The basic model for a descriptive grammar that I propose here is given in figure 13.


Figure 13: A basic model of the descriptive grammar


The basic model for a descriptive grammar given in figure 13 envisions it as a series of annotations on a lexicon and a set of texts. The presentational analog to an annotation found in the surveyed grammars is the section, described above in section 1.2. While, in some cases, a descriptive grammar is accompanied by a published lexicon and a set of texts (sometimes in the same volume as the grammar itself), I do not mean to imply figure 13 that such documents must physically (or electronically) accompany a grammar. Rather, the existence of a lexicon and body of texts is presupposed by a descriptive grammar, which contains generalizations over the lexicon and collected texts of a language. Furthermore, even if there are no particular resources corresponding to a lexicon or set of texts, a partial lexicon and a set of one-sentence "texts" could always be constructed on the basis of the exemplars in the grammar.

The model for descriptive grammars given in figure 13 treats the annotation, a type of relatively unstructured but highly expressive metadata, as the core of the grammar. I classify annotations as a kind of metadata since their content consists of generalizations over the more primary data found in the lexicon and texts. A proposed model for the annotations found in a descriptive grammar is given in figure 14. This structure is simplified somewhat, and other features of annotations are diagrammed in figure 15.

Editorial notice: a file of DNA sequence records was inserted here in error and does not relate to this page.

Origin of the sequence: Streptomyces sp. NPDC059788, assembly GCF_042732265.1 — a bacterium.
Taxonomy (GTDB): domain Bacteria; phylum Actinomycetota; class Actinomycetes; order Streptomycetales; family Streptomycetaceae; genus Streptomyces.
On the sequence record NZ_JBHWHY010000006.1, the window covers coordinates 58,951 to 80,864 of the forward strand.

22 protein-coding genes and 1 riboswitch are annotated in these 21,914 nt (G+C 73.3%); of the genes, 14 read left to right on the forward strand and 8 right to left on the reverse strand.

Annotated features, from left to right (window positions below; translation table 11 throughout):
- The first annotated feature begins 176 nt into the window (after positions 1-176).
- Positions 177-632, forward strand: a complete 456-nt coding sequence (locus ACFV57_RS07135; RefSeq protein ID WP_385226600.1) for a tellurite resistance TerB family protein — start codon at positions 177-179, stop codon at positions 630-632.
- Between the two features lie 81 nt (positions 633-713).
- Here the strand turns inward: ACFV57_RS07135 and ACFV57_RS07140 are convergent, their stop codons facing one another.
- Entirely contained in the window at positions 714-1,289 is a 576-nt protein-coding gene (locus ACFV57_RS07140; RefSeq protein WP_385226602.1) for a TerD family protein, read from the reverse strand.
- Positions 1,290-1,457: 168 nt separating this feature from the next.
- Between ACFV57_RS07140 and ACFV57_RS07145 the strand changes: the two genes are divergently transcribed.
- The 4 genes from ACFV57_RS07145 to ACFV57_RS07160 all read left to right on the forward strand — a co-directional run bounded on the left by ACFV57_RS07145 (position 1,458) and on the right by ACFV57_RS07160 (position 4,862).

Figure 14: The structure of an annotation


The model for a grammatical annotation given in figure 14 treats the annotation as having descriptive prose at its center with links from the descriptive prose to lexical and textual exemplars as well as to structured description. In addition, exemplars are linked to a (possibly abstract) lexicon or set of texts, and the descriptive prose might contain references to terms drawn from one of the three types of ontologies discussed above. The local and subcommunity ontologies are shown as being linked to the general ontology, indicating that it is common (and presumably best) practice to indicate how local or subcommunity terminology relates to generally understood terminology.